Zemlinsky transformed Wilde’s A Florentine Tragedy into a one-act opera, producing a score reminiscent of Strauss’ Salome with its erotic musical sonority. It premiered in January 1917; Zemlinsky himself conducted the work at the New German Theatre in Prague two months later. The same month, it went to the Vienna Court Opera. Alma Mahler attended the Viennese premiere, following which she forcefully expressed her displeasure to Zemlinsky who, you may remember, had been her former teacher. She probably felt she had been exposed, since the plot was reminiscent of her own affair with the architect Walter Gropius the year before Mahler’s death. By contrast, Alban Berg admired the work so much that musical parallels to A Florentine Tragedy can be found in his opera Wozzeck, which premiered eight years later, in December 1925.
Here’s an extract that features all three of the work’s characters – Bianca, Simone and Guido Barda.
Now to Zemlinsky’s three-act ballet Der Triumph der Zeit (The Triumph of Time), which he worked on during 1901, hoping that Mahler would take it up for performance at the Vienna Court Opera. At the time of its composition, Alma Mahler was still Alma Schindler and it became increasingly apparent that Mahler had little enthusiasm for the score, if not the whole project, and remained cold about considering it for performance. Alma happened to meet Mahler at a dinner party and found herself talking to her future husband on the subject of male beauty. Mahler offered the ugly philosopher Socrates as a pertinent example, to which Alma replied by suggesting Zemlinsky as a man whose intellect gave him beauty in spite of his physical ugliness.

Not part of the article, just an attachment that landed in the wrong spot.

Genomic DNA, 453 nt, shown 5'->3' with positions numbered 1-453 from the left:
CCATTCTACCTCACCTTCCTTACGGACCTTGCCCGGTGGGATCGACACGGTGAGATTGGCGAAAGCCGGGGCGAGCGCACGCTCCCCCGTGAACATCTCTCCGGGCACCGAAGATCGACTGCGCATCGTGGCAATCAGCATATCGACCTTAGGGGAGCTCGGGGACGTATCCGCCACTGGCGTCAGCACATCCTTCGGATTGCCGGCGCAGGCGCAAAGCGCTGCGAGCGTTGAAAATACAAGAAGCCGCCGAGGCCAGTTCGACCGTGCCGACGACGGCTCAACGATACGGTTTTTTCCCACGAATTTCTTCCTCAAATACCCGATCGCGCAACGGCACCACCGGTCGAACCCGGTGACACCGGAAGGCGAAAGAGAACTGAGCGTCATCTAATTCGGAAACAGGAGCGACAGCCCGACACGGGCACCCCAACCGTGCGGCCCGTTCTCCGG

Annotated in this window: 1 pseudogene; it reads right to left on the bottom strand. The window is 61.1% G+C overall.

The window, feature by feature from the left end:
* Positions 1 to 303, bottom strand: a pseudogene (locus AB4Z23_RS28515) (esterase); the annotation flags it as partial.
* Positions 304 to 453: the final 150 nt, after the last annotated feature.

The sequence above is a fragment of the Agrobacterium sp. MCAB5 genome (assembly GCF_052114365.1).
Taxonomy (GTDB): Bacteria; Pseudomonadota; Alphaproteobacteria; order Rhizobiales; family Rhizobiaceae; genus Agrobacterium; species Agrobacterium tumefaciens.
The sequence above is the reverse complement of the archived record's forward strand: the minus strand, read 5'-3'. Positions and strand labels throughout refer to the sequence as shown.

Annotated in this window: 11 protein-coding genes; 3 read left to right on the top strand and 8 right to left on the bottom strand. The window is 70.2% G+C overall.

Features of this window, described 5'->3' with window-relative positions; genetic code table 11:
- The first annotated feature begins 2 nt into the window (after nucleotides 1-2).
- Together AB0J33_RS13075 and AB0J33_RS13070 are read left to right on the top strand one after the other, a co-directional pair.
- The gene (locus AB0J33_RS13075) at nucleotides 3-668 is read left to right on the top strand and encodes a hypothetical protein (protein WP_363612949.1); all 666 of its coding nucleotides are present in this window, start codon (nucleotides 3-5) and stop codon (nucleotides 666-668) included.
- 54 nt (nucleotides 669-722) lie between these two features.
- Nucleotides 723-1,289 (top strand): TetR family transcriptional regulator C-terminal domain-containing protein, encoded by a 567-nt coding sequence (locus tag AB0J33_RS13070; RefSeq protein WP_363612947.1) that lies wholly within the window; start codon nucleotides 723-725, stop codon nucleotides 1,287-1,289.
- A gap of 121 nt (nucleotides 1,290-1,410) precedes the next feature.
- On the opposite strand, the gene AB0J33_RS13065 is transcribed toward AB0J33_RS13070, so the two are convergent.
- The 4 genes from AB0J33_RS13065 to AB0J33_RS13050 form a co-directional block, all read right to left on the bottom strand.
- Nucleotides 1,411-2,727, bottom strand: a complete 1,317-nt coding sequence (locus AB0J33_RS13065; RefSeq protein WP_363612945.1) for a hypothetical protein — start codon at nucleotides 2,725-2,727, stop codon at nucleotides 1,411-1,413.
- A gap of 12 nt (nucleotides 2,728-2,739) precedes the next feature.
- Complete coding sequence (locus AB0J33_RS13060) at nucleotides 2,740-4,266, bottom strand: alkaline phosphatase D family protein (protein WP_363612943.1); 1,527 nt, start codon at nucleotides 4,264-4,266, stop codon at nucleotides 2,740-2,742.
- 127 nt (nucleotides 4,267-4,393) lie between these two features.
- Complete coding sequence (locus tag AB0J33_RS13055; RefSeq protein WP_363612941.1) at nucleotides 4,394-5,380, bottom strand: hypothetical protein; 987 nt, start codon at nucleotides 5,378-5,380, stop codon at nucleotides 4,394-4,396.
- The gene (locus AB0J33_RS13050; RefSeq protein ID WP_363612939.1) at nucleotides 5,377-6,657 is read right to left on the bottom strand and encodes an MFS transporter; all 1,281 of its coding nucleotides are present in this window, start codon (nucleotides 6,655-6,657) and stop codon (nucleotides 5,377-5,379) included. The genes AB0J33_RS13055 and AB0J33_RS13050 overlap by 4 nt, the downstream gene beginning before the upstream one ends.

The conversation became more animated when she tackled Mahler on the matter of Zemlinsky’s new ballet. Mahler, it seemed, had kept the score of the work for a year without giving the composer any answer: this he had no right to do, she suggested. Mahler hopped angrily from foot to foot, claiming that the ballet was worthless. She insisted that Zemlinsky deserved a reply and offered to explain to Mahler the complex symbolism of the piece. Notwithstanding her advocacy, the project had to be shelved, but Zemlinsky salvaged a 4-movement concert suite from the score, which he titled Das Gläserne Herz (The Glass Heart).